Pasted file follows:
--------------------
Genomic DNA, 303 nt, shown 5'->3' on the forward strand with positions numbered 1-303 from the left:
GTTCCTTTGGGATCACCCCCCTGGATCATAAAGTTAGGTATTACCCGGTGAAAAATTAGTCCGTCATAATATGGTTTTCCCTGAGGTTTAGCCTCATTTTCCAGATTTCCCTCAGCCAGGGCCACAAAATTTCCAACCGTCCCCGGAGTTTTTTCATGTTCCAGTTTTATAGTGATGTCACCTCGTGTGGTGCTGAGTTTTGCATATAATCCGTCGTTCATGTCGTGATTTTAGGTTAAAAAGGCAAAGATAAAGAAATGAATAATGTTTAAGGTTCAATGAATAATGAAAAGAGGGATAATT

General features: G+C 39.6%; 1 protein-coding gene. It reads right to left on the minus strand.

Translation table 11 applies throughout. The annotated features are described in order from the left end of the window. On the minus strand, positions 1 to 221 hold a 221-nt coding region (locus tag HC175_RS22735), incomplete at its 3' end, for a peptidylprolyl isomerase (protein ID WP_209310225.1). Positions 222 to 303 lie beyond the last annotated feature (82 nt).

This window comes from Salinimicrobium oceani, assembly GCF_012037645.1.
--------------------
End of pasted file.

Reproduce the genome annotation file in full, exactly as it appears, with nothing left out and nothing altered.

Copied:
Genomic DNA, 303 nt, shown 5'->3' on the forward strand with positions numbered 1-303 from the left:
GTTCCTTTGGGATCACCCCCCTGGATCATAAAGTTAGGTATTACCCGGTGAAAAATTAGTCCGTCATAATATGGTTTTCCCTGAGGTTTAGCCTCATTTTCCAGATTTCCCTCAGCCAGGGCCACAAAATTTCCAACCGTCCCCGGAGTTTTTTCATGTTCCAGTTTTATAGTGATGTCACCTCGTGTGGTGCTGAGTTTTGCATATAATCCGTCGTTCATGTCGTGATTTTAGGTTAAAAAGGCAAAGATAAAGAAATGAATAATGTTTAAGGTTCAATGAATAATGAAAAGAGGGATAATT

General features: G+C 39.6%; 1 protein-coding gene. It reads right to left on the minus strand.

Translation table 11 applies throughout. The annotated features are described in order from the left end of the window. On the minus strand, positions 1 to 221 hold a 221-nt coding region (locus tag HC175_RS22735), incomplete at its 3' end, for a peptidylprolyl isomerase (protein ID WP_209310225.1). Positions 222 to 303 lie beyond the last annotated feature (82 nt).

This window comes from Salinimicrobium oceani, assembly GCF_012037645.1.